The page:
Along with the little messages and certificates above, one of our favourite Easter resources is this full-length letter from the Easter Bunny. It’s a lovely thing for a child to find with the eggs on Easter Morning… adds a sprinkle of magic to the this holiday occasion.
Looking for some blank Easter notepaper? Try these:
With Easter around the corner, you might feel like brightening your home with some Easter decorations. Ours are all free to print out and our favourites, new and old, can be found below. They’re a great way of making Easter parties or meals more festive and a lots of fun for any creative kids who want to help you prepare. We hope you have a magical Easter this year.
You might also enjoy crafting these Easter ornaments. They look best stuck onto card, unless you’re going to print them onto card in the first place of course. The nice thin about sticking them onto card though, is that you can put a picture on both sides. You’ll also need something sharp like a skewer or a knitting needle to create the hole to thread the string through.
It’s nearly that chocolate-munching time of year again and if you’re in Australia, you might prefer the Easter Bilby to deliver your treats this year. He’s an endangered alternative to the Easter Bunny, but just as magical. Our favourite printable bilby resources for this Easter are below:
If you’re after more Easter Bilby resources, here are a few we like out there on the web – and they were all free when we looked:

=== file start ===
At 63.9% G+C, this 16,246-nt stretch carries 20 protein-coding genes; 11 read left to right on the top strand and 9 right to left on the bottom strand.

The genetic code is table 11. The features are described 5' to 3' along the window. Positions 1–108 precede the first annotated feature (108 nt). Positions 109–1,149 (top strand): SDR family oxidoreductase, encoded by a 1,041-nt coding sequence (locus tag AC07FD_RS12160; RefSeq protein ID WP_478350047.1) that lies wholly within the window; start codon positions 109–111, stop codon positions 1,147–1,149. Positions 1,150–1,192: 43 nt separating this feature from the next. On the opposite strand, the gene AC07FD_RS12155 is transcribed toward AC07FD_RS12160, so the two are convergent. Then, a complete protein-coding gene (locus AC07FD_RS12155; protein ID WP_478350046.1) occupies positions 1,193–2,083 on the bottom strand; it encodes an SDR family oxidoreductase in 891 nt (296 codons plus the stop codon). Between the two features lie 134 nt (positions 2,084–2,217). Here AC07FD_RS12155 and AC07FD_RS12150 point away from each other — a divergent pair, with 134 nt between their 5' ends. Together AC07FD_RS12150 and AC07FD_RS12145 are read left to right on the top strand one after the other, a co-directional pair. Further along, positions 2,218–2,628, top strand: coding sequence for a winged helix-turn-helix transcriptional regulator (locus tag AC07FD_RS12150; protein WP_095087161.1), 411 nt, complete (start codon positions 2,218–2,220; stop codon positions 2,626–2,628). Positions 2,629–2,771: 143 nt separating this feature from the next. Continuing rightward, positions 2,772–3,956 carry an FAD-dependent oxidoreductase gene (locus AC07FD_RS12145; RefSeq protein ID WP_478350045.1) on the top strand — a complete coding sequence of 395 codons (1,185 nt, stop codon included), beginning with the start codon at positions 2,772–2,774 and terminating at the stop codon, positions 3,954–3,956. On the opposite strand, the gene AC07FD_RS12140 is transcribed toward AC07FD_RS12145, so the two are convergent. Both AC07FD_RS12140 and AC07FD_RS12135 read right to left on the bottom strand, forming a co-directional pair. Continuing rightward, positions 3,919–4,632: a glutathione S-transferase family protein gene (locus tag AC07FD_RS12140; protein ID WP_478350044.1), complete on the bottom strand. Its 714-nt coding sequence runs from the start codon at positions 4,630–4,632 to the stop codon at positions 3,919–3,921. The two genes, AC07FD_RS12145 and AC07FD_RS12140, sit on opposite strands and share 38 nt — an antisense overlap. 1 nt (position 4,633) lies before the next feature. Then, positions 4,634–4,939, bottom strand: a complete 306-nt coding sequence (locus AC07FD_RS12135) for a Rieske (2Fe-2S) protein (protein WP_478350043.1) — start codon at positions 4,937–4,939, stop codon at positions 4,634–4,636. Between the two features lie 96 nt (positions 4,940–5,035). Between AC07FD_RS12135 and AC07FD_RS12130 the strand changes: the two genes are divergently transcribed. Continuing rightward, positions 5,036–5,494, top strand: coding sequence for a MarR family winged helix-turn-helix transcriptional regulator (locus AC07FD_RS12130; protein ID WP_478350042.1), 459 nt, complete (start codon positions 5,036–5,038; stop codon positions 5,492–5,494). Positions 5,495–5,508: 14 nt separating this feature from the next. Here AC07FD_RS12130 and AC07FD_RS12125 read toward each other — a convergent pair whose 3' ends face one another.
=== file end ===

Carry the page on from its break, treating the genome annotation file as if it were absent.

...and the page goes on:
Hello! We generally create printables for children but these days, Valentine’s day is for everyone. Far from being just for couples, we’re seeing cards sending love to all sorts of family members and friends, not to mention the wider world. Pink and red decorations appear in shops and homes alike and some people are even using it as an opportunity to spoil themselves. And why not? It”s good to love yourself, too.
So, with the aim of moving with the times, we’ve put the printables we thought you might find useful this Valentine’s Day here on one page. Thinking that the kids might want to help out, we’ve focussed on printable four-fold cards and colouring in. We hope you, your children, your family and whoever else is special to you enjoy them. Oh, and from all of us here at Rooftop Post, have a happy and magical Valentine’s.